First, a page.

On Monday, August 31, officials will start posting signs warning the homeless who are living on the outer edges of the Kaka'ako homeless encampment that city enforcement to clear them from the sidewalks will begin September 8.
Once the notification goes up, the homeless who live there will have nine days to pack their belongings and find somewhere else to go, but many who spoke to Hawaii News Now say if it was that simple, they would be off the streets already.
"They said it's supposed to be a big sweep. Everybody is supposed to be out," said 42-year-old Jansen Amantiad, who has been living in Kaka'ako for the past eight months. When asked what his plan was he replied, "To get off the streets? Hopefully for the best."
Enforcement will begin after Labor Day. Officials say they're going to target the area of between Cooke and Ohe streets first and will slowly work their way in to the larger tent city that has formed closer to the Children's Discovery Center.
"You can pretty much expect that. They're upgrading Kaka'ako. It's a NIMBY kind of thing -- not in my backyard, you know?" said Samson Bohol, who has been homeless for four years and says he hasn't figured out what he'll do when crews come through.
"Try to grab what I can carry. What else can I do?" the 44-year-old said.
About 25 homeless people live in the area officials plan to start with. City leaders say there is enough shelter space for all of them.
"Right now, plenty of people are afraid to move into shelters because they're like prisons - they really are," described 52-year-old Nessa Vierre.
Vierre says she was displaced from Chinatown into Kaka'ako when officials started enforcing the sit-lie ban. She has two dogs she says she loves more than anything else, but they're not welcome at nearby shelters -- so instead she's taking her chances on the streets.
"Dogs shouldn't live like this. For real. Honest to God. If there was any place I could go, I would," said Vierre.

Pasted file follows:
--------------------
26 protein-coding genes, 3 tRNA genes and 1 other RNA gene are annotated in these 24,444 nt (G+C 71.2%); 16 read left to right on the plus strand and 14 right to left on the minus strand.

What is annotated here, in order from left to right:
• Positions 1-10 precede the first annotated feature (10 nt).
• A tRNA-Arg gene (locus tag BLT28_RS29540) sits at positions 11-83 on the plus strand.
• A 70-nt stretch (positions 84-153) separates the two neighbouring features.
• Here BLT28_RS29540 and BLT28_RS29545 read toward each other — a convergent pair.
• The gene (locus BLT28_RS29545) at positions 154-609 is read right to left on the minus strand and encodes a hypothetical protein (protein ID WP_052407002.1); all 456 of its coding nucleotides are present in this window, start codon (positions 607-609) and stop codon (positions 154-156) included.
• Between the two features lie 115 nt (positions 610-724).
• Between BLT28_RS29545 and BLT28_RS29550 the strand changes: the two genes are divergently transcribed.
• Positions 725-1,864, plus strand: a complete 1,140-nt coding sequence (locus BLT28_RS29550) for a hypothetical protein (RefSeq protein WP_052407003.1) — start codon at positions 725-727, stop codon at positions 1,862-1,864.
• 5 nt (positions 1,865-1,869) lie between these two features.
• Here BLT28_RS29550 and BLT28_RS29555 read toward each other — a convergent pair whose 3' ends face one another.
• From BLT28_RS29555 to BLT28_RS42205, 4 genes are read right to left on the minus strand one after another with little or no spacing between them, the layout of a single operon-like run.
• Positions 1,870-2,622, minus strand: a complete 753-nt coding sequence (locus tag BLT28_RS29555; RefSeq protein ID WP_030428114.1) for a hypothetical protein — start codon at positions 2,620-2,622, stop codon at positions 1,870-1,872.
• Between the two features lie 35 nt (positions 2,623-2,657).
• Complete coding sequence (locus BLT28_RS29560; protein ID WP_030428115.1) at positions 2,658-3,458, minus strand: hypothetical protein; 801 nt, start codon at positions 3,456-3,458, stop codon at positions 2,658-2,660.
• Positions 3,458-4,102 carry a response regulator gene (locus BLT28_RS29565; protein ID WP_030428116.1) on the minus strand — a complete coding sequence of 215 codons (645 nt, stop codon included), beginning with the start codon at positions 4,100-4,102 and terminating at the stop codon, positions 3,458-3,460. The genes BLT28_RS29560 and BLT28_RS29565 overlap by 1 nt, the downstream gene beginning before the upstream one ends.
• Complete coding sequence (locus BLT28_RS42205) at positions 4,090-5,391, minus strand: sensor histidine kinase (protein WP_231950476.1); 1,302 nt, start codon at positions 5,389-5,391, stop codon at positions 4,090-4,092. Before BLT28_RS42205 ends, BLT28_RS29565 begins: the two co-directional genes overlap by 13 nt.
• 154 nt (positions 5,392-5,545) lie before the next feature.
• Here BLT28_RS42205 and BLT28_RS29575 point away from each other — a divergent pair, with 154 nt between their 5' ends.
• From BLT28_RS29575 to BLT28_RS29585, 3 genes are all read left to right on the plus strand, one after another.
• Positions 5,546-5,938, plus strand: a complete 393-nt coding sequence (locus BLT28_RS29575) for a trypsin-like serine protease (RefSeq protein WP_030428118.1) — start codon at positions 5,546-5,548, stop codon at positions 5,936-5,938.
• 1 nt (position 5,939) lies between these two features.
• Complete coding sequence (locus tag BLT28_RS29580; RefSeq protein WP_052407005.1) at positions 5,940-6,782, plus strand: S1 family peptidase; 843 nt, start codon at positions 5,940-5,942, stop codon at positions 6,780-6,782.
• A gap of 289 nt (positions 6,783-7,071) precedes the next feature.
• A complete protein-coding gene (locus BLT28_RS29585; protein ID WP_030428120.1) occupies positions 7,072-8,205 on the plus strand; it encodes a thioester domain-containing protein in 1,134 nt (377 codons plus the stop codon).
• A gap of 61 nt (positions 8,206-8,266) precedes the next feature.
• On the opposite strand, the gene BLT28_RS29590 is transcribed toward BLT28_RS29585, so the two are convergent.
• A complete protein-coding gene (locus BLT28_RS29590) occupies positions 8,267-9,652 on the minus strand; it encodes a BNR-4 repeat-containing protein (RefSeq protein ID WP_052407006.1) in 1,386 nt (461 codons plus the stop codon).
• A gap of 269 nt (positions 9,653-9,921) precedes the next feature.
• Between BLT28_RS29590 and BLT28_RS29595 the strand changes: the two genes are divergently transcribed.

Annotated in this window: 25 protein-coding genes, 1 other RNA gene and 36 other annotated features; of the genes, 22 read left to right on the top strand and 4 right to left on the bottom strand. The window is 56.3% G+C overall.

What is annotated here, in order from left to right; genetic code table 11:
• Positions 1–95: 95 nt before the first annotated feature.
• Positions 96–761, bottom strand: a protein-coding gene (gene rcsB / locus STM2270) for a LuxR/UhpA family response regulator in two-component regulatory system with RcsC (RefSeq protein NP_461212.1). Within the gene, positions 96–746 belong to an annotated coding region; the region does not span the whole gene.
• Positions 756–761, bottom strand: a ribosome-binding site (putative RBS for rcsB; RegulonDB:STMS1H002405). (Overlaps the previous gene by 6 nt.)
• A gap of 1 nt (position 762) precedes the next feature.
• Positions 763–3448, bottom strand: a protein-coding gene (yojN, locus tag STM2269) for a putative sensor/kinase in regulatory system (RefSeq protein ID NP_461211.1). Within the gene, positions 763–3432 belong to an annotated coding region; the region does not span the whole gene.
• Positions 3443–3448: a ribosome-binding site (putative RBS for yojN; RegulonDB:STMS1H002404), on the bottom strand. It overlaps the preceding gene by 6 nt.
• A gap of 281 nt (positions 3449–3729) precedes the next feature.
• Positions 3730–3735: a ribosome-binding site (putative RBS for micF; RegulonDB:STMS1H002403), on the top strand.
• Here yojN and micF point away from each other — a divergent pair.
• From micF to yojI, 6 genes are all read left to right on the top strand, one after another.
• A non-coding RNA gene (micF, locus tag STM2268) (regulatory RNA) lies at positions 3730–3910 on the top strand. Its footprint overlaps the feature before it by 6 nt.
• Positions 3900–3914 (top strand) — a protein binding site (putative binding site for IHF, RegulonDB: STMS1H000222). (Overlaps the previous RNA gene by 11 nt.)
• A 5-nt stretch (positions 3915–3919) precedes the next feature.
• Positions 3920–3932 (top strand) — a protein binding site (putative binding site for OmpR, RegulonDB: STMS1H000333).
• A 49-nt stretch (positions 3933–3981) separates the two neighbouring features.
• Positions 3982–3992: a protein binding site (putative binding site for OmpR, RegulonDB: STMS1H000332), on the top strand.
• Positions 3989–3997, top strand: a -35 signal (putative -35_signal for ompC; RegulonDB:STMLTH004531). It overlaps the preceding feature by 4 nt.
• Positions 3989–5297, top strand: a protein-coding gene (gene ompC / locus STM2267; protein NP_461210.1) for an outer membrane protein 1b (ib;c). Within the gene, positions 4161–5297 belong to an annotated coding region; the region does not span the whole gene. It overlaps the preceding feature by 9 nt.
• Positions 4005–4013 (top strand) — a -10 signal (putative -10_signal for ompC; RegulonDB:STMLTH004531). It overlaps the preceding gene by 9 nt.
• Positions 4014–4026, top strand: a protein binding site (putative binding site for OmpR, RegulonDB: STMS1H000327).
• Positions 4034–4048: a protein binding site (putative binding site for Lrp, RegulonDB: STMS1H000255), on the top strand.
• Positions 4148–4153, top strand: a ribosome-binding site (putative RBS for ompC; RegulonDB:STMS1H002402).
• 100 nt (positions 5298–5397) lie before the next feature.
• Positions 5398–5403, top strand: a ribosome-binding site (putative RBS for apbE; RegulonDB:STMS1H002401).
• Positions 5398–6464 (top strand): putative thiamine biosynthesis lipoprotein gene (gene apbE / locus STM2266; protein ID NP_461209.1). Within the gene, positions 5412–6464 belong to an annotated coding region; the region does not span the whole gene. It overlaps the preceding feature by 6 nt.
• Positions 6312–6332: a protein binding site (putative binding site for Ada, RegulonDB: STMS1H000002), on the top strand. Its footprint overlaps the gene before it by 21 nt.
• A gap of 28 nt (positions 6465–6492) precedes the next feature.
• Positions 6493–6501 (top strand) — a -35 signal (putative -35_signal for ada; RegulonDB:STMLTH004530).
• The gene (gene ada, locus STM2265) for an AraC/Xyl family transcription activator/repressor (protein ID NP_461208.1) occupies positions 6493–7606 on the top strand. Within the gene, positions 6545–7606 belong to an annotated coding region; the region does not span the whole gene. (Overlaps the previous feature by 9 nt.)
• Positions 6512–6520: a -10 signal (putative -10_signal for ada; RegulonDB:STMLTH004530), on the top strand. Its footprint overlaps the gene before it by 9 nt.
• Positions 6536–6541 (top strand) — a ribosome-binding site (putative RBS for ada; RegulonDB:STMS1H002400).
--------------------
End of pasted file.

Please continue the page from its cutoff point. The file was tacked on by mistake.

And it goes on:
Bernadine Lalosin has been living with her husband under a makeshift tent along Ilalo Street for nearly a year now.
"Certain shelters won't take couples because I can't be separated from my husband -- that's the only thing that we don't want. We have to be together because we're stronger as a unit. They're pushing us, but if they don't have enough shelters -- what's the sense? People are going to come back," the 45-year-old said.
A survey of the homeless encampment in Kaka'ako done earlier this month found there are 293 people living here. Officials say since that was conducted on August 3, nearly 10% have since moved into shelters or found housing.
But Lalosin says it's not just about getting people off the streets, she says something has to be done to prevent them from ending up on the sidewalks in the first place.
"Even though they got some of us going into shelters. The next time they turn around, there's more people out there so no matter what they do it's going to be a constant thing. It's going to keep going, going, going until they do something about the rent increases," explained Lalosin.
City officials say enforcement will take place during the day and Honolulu Police officers will be present, though they won't be in uniform in hopes that will keep tensions from rising. Officials say they will return every day to the areas they've cleared to make sure they stay open to the public.